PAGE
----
Three weeks after my last visit I was back on Bredon Hill with the Radical Ramblers, a long-standing and extremely congenial group of left-wing walkers led by Alan (Lord) Haworth.
Nine of us met at Ashton under Hill on the west side of Bredon Hill. Most of the RRs came by train to Evesham and then bus. There was an open garden day and plant sale so the village was buzzing. We set off straight onto a footpath leading north-west towards the top, in a steady climb with lovely views east.
We came to a point where two bridleways diverge (GR SO 985384). One heads straight on, purposefully in a north-west direction to Greathill Barn (visible as a group of trees). The other turns north and then north-west around the edge. The path straight ahead is not waymarked at this point.
In fact, it was completely blocked with wheat.
After about half a mile, the definitive route ends at the parish boundary between Ashton under Hill and Conderton to the west, and resumes two fields further on when it enters Overbury parish (B-A on the map).
That tells me that in the early 1950s there was a hostile landowner in Conderton who ensured that the path was not recorded (perhaps he or she was a member of the parish council, or an employer of some of the members?). That is speculation of course, but the route must be researched before the definitive map cut off on 1 January 2026 or it could be lost for ever.
Meanwhile, I have reported the cropped half-mile of bridleway to Worcestershire County Council: although the path appears to be a dead end that is no reason to allow it to be obstructed. Even a walk to Greathill Barn and back would be worthwhile.
We carried on up the side of the hill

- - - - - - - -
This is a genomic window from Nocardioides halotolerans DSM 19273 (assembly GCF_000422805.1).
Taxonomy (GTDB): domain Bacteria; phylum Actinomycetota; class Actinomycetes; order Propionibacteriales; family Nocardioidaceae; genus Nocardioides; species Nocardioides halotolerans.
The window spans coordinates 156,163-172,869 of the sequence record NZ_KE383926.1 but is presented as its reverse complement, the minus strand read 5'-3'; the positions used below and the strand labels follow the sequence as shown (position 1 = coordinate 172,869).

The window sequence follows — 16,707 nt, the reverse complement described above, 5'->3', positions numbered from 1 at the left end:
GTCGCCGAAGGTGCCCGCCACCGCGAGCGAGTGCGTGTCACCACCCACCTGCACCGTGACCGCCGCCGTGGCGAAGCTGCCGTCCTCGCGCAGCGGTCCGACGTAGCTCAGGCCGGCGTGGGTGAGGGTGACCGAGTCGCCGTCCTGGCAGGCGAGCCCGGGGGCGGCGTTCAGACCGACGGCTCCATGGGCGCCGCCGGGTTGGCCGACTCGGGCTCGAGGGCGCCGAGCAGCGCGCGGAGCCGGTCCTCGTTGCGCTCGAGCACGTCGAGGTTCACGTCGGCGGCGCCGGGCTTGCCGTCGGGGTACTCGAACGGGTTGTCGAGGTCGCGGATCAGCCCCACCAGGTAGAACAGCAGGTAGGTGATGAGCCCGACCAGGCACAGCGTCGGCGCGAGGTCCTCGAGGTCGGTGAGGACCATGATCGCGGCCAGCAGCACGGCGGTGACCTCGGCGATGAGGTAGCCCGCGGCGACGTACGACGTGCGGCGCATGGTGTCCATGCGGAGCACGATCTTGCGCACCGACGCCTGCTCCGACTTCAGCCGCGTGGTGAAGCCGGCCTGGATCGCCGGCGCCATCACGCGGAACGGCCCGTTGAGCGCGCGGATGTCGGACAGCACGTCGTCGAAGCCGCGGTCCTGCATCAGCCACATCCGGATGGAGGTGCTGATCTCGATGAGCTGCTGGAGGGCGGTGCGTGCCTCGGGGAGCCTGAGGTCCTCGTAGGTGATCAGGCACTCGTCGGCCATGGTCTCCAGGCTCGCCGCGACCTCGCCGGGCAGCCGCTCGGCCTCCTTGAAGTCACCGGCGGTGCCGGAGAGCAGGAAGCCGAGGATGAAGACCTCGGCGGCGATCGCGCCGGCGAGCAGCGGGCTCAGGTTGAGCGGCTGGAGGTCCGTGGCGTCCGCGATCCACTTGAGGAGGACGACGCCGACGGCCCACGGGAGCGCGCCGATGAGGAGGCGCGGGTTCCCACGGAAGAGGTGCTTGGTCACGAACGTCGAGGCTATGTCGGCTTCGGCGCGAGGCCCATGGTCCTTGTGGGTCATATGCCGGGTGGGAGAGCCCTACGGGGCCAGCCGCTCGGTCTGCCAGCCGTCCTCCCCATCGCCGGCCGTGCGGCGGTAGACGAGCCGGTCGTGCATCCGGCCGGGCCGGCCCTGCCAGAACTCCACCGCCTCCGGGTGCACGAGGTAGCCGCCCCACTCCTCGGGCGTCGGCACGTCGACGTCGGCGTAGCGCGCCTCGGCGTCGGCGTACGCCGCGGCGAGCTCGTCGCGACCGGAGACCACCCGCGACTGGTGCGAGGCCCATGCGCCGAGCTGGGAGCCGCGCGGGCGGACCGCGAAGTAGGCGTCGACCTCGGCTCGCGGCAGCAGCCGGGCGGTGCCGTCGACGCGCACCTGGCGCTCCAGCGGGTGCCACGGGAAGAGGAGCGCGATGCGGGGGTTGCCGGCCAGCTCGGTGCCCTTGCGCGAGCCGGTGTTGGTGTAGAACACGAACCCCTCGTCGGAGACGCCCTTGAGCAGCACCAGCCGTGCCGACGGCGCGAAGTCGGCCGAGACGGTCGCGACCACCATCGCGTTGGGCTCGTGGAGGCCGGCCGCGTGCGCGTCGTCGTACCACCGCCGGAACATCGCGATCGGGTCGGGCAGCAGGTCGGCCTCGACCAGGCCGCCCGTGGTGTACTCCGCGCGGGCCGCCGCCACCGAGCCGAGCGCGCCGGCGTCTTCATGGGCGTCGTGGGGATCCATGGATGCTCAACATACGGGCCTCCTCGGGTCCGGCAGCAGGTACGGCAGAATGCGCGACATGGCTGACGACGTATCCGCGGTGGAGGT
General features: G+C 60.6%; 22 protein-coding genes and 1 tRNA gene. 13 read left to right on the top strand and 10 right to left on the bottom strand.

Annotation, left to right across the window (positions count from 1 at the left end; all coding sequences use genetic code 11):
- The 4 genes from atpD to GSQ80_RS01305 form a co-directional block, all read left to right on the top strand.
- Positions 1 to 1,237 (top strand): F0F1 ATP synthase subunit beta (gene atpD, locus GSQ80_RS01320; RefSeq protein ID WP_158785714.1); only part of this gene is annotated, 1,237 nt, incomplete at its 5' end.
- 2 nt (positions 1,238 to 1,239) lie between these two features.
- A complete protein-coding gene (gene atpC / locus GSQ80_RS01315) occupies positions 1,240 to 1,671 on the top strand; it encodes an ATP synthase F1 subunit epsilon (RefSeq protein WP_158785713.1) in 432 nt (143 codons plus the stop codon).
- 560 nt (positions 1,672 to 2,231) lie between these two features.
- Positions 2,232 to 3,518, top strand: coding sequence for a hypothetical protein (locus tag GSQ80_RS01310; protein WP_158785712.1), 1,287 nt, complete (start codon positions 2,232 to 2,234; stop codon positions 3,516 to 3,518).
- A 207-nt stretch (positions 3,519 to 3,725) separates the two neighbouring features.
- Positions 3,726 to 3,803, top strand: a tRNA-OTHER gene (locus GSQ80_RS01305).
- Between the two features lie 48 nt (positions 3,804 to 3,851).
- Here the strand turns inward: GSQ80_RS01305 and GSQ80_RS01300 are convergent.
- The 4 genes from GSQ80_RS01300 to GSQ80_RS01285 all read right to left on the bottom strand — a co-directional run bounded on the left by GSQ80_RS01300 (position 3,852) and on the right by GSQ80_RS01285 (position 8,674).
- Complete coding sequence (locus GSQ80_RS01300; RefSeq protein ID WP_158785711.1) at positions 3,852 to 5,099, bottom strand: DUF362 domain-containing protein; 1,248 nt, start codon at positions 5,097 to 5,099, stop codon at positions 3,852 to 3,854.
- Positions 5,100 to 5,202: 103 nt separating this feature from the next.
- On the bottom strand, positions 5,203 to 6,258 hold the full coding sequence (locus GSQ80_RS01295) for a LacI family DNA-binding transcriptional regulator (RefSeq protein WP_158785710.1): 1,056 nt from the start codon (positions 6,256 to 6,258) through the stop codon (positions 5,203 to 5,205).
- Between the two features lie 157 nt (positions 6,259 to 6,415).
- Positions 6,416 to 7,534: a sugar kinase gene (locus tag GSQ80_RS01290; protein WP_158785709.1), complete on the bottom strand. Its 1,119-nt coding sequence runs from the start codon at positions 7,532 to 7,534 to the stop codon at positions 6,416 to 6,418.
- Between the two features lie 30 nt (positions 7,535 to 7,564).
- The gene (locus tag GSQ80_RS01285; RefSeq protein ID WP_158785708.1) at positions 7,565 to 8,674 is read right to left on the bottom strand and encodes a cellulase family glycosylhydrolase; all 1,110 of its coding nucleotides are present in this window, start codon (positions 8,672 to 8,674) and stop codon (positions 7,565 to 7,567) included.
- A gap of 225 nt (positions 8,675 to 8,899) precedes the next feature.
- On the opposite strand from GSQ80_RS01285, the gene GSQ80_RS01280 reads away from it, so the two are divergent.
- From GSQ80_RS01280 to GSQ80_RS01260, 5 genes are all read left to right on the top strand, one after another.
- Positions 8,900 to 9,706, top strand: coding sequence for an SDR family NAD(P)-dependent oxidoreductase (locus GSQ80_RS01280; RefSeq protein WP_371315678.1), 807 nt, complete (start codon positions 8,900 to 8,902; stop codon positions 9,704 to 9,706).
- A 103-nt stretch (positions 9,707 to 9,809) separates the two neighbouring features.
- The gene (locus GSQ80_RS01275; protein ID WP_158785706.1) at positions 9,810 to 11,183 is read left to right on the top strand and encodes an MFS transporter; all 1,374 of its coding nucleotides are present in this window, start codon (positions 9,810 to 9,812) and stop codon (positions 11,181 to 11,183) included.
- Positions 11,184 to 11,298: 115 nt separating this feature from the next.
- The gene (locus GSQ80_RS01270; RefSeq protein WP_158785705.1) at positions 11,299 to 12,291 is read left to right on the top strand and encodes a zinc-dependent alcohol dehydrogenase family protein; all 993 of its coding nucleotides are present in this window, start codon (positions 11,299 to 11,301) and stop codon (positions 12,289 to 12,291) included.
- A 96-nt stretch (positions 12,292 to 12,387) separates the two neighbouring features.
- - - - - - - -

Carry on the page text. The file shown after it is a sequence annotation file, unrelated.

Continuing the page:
and soon a view of Castle Hill, the mound of the mediaeval castle at Elmley Castle opened out below us to the north-west.
As we climbed higher the views got better.
Close to the top there was an old countryside stewardship scheme sign indicating that the landowner was once paid to allow access on Bredon Hill. The scheme has long expired but fortunately there is still access (though it was not mapped as access land under the Countryside and Rights of Way Act 2000, a sad and rather odd omission).
As we walked on towards the top I heard, then saw, a male redstart: always a delight.
The view from the top was better than it was three weeks ago. We could see the Malverns, Clee Hill, May Hill and Skirrid (or was it Sugar Loaf?).
We had lunch out of the wind, leaning against a wall, and I read A E Housman’s Summer Time on Bredon to the group. Alan told us later (or may be at the time too) that this was his 410th Marilyn (peak with a prominence above 150 metres). He is an intrepid walker.
After lunch we headed down to Kemerton, taking the route past the ruins of Sundial Farm.
As we walked down the lane to the village we could see Gloucester cathedral ahead.
Some of our party went to The Crown in Kemerton and others, including me, caught the bus back to Ashton; it is an hourly service and very good for local use and for walkers.
The sun was out and the open garden event was in full swing.
I bought plants from the stall,
ate ice cream and chatted to parish councillor Claire Vincent, one of the leading lights of the village. There is a great sense of community here (see the newsletter for instance).
I ended with a visit to the church (tower begun in the thirteenth century), outside which stands a fifteenth-century cross, the top of which has been replaced by a sundial.
My two walks on Bredon were very different but equally enjoyable, and there are still other routes to explore.